Justin didn’t know about my project when I turned up at his window with a camera. I just so happened to be across the road, capturing his daughter Safi and her family, who had volunteered to be a part of my ‘Outside In’ project, which documents my community living life in lockdown, through the window. Safi asked if I wouldn’t mind popping over to capture a frame or two of her father and I am very grateful that I did. It was wonderful meeting this brilliant man albeit through the window. We spoke about this project, his art collection and how he manages to keep his plants so well. We talked about how surreal everything is right now, how the weeks have been for him isolating alone and his plans to jet off to France as soon as this madness is over. He finished up by telling me he had a spot of hay fever… A session that wasn’t meant to happen, happens to be one of my favourites.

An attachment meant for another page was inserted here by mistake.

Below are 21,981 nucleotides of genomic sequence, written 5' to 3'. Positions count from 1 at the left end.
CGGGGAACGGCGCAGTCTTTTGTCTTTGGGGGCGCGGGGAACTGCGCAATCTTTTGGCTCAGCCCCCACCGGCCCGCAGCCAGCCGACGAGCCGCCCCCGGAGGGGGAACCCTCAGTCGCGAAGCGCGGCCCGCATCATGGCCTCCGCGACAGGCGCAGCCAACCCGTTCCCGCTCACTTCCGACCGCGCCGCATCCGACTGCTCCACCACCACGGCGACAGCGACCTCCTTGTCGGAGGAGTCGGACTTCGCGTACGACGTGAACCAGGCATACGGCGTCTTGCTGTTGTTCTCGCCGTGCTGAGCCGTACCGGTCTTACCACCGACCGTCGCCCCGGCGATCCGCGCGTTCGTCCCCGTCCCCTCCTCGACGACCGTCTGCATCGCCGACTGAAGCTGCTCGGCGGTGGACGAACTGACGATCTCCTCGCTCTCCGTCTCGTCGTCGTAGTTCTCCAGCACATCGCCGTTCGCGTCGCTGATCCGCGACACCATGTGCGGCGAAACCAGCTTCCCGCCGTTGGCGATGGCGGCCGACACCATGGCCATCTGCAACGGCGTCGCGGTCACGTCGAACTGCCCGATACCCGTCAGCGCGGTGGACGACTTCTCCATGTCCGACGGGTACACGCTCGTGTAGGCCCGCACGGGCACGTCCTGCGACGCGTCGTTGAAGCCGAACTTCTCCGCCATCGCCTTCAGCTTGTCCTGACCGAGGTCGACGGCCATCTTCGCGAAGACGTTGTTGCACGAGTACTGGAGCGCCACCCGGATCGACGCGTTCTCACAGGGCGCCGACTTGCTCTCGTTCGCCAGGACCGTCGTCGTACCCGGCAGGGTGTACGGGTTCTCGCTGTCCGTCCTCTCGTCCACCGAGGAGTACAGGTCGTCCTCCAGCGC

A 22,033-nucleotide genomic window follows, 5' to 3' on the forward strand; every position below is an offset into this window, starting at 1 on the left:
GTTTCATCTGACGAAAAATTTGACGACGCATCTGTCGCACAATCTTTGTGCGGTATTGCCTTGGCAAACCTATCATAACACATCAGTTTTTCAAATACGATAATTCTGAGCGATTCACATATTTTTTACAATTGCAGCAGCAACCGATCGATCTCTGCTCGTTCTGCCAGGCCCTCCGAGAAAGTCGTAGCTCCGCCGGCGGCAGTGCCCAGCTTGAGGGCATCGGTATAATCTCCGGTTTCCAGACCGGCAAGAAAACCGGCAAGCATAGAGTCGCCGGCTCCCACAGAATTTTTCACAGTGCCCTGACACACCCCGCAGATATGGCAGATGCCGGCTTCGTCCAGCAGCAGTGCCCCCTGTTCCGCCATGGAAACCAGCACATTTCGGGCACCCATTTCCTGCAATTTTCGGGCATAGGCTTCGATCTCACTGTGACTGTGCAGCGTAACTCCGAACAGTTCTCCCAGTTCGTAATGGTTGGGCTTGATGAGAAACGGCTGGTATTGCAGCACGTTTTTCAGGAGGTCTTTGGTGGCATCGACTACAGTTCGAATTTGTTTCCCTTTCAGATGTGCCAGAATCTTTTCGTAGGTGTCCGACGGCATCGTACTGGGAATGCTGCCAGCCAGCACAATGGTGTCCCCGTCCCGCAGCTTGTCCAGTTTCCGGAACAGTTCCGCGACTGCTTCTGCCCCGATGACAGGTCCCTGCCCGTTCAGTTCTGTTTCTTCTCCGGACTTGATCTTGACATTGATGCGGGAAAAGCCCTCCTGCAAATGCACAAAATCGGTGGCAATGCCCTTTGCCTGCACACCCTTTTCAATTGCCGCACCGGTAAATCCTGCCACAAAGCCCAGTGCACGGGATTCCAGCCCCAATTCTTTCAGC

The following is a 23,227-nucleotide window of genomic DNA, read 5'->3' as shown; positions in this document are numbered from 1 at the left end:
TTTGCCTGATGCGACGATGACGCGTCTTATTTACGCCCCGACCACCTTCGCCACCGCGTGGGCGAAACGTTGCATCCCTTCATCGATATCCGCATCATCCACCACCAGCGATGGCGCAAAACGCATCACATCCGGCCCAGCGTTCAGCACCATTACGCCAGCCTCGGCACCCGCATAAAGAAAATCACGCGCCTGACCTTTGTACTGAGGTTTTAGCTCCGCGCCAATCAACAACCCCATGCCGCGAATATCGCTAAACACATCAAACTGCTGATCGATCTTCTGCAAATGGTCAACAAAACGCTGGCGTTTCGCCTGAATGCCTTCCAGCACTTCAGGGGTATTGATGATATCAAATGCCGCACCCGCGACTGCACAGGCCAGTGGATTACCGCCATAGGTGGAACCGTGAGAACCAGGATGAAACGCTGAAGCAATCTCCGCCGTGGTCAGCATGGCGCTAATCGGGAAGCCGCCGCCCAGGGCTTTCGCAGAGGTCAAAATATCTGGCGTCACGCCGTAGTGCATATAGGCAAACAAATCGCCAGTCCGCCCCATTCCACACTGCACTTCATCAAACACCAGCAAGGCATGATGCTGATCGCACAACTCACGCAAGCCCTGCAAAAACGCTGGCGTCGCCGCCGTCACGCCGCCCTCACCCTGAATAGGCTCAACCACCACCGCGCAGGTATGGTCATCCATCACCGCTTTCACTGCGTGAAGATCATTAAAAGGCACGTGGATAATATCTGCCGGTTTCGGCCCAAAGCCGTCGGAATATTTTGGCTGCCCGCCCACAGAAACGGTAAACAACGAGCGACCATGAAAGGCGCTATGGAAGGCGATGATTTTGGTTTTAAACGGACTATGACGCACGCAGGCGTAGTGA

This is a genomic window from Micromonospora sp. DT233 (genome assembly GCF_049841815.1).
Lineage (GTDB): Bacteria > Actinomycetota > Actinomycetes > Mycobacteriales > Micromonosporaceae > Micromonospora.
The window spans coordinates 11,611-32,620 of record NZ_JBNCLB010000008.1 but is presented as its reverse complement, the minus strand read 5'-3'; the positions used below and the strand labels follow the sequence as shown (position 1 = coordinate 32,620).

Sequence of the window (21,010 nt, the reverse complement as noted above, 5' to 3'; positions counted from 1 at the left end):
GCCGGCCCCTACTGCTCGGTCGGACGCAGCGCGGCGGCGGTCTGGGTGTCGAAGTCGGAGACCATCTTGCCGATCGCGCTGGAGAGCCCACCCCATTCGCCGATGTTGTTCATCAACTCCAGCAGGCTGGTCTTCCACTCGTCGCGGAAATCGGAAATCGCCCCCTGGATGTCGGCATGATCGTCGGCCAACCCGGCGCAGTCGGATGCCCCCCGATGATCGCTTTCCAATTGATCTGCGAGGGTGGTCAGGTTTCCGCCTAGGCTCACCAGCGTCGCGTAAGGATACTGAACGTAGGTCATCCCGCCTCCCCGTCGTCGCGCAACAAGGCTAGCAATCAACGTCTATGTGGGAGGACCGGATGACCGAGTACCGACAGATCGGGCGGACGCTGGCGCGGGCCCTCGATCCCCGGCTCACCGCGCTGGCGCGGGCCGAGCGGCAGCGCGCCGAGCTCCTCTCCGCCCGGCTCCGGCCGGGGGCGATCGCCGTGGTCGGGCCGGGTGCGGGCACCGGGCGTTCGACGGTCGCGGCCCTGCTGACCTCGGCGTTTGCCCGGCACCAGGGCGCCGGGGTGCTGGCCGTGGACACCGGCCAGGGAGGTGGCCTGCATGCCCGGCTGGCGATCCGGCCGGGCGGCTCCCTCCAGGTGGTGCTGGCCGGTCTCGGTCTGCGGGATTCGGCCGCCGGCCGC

We’re really lucky to have a garden
Photographer: Robert Coyle
Location: Sale, Manchester
The weekend is here, lockdown continues and Bernadette and Francis enjoy the garden. One Friday, as I finished emailing at the kitchen table, my wife had taken a chair and a drink outside to enjoy the evening sun. We were doing our best, like the rest of the country, with work, childcare and news of daily death tolls. Our son, had taken to relieving himself on the plants, much to our initial amusement and then slight frustration.